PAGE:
(HealthDay News) — Children who live near areas where fracking takes place appear to have an increased risk of lymphoma, according to taxpayer-funded research conducted in Western Pennsylvania.
The research showed that children who were exposed to unconventional natural gas drilling activities had a 2.24-fold higher risk of lymphoma than unexposed children. Children who lived within 1 mile of a natural gas well had a 5.05- to 7.71-fold higher risk of lymphoma than children who lived more than 5 miles from a well.
The estimated incidence of lymphoma was 0.006% to 0.0084% for children living within 1 mile of a well. In comparison, the incidence of lymphoma in the general US population under the age of 20 is 0.0012%.
Although dozens of children and young adults in a heavily drilled area outside Pittsburgh have Ewing sarcoma, this study showed no association between proximity to natural gas wells and bone cancer. There were no associations for brain cancer or leukemia either.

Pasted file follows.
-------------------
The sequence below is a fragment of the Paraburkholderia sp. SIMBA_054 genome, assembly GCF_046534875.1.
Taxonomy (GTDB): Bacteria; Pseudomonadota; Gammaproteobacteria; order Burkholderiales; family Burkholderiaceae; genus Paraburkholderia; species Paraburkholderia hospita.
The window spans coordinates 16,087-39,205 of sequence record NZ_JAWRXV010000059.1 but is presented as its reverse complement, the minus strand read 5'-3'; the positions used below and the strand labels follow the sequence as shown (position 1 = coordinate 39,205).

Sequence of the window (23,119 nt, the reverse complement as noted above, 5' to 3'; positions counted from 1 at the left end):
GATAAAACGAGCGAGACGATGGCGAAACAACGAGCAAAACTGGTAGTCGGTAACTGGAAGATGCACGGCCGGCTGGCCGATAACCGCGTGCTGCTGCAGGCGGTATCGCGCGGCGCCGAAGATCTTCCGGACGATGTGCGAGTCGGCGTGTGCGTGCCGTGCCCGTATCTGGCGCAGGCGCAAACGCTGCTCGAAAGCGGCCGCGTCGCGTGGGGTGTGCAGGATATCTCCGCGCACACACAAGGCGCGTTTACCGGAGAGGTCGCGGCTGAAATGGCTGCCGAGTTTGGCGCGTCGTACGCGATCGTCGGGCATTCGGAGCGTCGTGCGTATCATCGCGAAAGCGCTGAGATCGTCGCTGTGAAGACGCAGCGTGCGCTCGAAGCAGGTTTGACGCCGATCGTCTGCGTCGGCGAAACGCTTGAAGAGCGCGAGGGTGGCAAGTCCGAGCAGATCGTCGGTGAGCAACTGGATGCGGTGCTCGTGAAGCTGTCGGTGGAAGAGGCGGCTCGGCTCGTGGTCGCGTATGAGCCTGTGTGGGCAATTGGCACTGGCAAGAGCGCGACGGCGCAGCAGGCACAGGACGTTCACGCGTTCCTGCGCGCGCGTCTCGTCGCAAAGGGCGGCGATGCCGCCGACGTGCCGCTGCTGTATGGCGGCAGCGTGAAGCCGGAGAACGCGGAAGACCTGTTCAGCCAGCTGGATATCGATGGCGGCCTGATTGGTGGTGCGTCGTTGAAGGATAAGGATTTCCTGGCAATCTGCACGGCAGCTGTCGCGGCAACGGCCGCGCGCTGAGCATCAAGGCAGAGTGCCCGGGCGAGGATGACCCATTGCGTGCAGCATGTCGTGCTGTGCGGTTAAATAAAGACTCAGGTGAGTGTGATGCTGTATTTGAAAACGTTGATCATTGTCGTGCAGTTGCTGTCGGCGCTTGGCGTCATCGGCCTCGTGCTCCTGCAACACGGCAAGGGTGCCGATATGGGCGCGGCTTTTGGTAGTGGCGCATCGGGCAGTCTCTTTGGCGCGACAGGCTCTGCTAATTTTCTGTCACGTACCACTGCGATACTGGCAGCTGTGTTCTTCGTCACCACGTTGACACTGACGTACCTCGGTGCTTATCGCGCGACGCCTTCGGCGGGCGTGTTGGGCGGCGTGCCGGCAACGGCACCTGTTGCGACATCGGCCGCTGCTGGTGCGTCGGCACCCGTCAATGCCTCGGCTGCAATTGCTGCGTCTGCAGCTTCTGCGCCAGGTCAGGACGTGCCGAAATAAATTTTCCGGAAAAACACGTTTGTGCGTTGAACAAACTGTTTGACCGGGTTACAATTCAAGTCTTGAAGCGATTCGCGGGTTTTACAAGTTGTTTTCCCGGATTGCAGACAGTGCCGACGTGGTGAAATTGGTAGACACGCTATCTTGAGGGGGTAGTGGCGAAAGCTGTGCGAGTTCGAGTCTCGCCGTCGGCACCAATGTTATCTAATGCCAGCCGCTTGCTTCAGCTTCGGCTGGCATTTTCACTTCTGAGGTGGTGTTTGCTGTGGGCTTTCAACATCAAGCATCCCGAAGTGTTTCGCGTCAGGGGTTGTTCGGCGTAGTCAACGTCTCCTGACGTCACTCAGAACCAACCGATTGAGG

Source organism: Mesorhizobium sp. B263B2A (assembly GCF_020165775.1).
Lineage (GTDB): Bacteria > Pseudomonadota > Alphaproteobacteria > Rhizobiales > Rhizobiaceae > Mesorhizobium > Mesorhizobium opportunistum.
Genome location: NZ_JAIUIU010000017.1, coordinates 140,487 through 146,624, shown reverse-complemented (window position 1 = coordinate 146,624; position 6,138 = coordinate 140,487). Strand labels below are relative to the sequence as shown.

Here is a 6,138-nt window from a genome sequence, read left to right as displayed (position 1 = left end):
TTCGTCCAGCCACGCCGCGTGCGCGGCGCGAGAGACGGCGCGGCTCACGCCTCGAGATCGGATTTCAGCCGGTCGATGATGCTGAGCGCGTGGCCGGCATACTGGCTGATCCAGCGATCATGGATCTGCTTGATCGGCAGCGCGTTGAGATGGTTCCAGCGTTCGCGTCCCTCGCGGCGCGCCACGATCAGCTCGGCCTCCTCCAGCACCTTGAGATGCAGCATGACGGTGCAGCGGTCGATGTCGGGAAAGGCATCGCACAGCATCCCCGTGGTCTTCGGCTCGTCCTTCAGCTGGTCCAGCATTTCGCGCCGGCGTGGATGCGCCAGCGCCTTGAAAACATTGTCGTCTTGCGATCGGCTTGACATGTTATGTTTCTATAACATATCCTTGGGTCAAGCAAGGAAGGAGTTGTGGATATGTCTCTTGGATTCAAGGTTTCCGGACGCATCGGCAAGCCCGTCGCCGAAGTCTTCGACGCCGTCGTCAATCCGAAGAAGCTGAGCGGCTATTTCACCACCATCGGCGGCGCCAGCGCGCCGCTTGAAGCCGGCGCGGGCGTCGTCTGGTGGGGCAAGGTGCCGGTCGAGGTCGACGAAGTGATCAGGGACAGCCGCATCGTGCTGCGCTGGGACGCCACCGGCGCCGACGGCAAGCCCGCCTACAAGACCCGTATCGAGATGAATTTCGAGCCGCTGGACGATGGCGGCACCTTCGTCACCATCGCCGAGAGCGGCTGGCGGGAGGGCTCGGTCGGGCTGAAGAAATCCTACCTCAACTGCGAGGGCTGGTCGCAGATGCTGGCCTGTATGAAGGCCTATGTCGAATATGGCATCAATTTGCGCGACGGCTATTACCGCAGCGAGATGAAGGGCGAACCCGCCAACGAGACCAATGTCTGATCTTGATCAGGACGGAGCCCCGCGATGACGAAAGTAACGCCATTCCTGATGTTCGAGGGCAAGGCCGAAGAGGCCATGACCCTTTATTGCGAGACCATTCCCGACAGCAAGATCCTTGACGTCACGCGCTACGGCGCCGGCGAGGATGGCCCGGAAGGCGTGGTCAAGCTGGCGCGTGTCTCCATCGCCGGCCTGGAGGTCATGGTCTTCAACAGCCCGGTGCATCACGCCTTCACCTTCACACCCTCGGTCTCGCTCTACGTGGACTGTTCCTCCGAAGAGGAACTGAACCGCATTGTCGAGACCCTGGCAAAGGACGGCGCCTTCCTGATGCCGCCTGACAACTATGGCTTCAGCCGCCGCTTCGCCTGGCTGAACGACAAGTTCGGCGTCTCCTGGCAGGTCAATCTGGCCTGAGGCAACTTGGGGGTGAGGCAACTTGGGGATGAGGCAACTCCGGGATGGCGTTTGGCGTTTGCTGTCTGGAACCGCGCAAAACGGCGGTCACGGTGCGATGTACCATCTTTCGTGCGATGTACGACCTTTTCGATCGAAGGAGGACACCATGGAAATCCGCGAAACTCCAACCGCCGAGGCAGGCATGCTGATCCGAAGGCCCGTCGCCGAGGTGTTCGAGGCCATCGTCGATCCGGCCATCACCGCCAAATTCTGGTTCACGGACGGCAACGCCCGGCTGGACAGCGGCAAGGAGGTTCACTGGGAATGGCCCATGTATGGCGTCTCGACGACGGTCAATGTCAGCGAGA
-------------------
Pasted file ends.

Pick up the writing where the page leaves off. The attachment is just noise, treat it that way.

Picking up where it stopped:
Additional research did show that residents of all ages living near the wells had an increased risk of severe asthma reactions. Researchers also found mixed results regarding preterm births and birth weights among families living near gas wells.
This research was conducted by the University of Pittsburgh. It was commissioned by former Pennsylvania Gov. Tom Wolf, following a push by families of pediatric cancer patients. The findings were released August 15 at a public meeting at Pennsylvania Western University.